20 January, 2006
One of world's rarest birds flourishing after DOC work
The Department of Conservation has discovered one of the world rarest birds, the Campbell Island snipe, is recolonising its former home in the remote Southern Ocean at an astonishing rate, Conservation Minister Chris Carter announced today.
"The recovery of the Campbell island snipe is a fantastic conservation success, and a remarkable story of what can be achieved when we invest in saving New Zealand's native species," Mr Carter said.
"The existence of a Campbell Island snipe was only discovered in 1997, when a tiny population was found living on Jacquemart Island, an inhospitable rock stack neighbouring Campbell Island, deep in the Southern Ocean.
"Archaeological work established that the snipe used to live on Campbell Island, but was driven out of its home by the introduction of rats, which most likely occurred when a ship wrecked near the island in 1829," Mr Carter said.
"In 2001, the Department of Conservation fought back, and in the largest rat eradication ever attempted in the world, successfully made Campbell Island pest-free, using new funding from the government.
"Now, we are delighted to announce that the snipe has returned home, and in force," Mr Carter said.
"A DOC survey team inspecting the island this summer has found a new snipe population, estimated to be about 30 birds, living on Campbell, a far larger population than ever expected.
"The population was sufficiently large to enable the DOC team to collect genetic samples from 17 birds. This means scientists may finally be in a position to formally classify the subspecies, making it the first new bird named for over a century," Mr Carter said.
"This is very exciting news for any one interested in New Zealand's biodiversity, particularly when you consider the Campbell Island snipe has probably been trying to recolonise its home for nearly two hundred of years but couldn't because of rats.
"I want to offer my congratulations to all the DOC staff involved in the Campbell Island project. It demonstrates what can be achieved by investment, commitment and skill," Mr Carter said.
The Campbell Island snipe is one of several species of New Zealand snipe whose nightly aerial displays are responsible for noises attributed in Maori tradition to the hakawai or hokioi, a mythical night bird of ill portent.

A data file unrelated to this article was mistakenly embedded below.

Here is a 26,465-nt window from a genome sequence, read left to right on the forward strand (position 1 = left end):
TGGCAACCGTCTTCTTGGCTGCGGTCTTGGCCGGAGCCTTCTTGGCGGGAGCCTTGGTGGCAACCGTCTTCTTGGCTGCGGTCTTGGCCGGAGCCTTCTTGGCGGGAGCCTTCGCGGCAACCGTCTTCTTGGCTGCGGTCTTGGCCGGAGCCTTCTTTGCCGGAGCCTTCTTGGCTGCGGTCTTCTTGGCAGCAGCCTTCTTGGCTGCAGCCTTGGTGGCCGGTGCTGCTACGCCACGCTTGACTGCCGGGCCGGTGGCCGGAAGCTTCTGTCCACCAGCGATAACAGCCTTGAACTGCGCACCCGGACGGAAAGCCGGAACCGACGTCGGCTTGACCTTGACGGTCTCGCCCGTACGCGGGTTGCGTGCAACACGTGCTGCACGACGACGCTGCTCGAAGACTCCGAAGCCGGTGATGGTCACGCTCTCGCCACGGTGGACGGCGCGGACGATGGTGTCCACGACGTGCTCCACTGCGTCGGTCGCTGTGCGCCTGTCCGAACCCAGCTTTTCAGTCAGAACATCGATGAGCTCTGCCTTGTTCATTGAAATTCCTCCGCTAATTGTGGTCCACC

Campbell Island snipe chronology:
·Campbell Island (11,330 hectares) was discovered in 1810. The first shipwreck occurred in 1829, which is possibly when rats arrived.
·The first naturalists landed on Campbell Island in 1840 as members of Sir James Clark Ross’s Erebus and Terror expedition. They found no land birds.
·In 1997 a teal survey team on Jacquemart Island, a 19 hectares rock stack 1 kilometre south of Campbell Island, caught a snipe. Their bird dog indicated the presence of snipe in 10 other places on the island. The islet is accessible only by helicopter, being surrounded on all sides by sheer cliffs. This is the southernmost part of New Zealand.
·Later discoveries of birds on outlying islands, and bones on main Campbell Island reveal that a pipit, teal, snipe and parakeet peculiar to Campbell Island had become extinct on the main island by 1840.
·Rats were eradicated from Campbell Island in 2001, and in 2003 the team searching for presence of rats found possible snipe footprints near Monument Harbour, the closest point on Campbell Island to Jacquemart Island. It was suspected that at least one snipe had flown across.
·On 10 March 2005 two snipe were sighted and one caught at Six Foot Lake, at the head of Monument Harbour.
·New Zealand’s snipe species include Chatham Island, Antipodes, Snares, Auckland Island and the yet to be described Campbell Island snipe. The Stewart Island, North Island, Norfolk Island and Fiji snipes are extinct and are known only from historical skins or bone remains.
·The eradication of Norway rates from Campbell Island was the largest rodent eradication operation to ever be attempted in the world.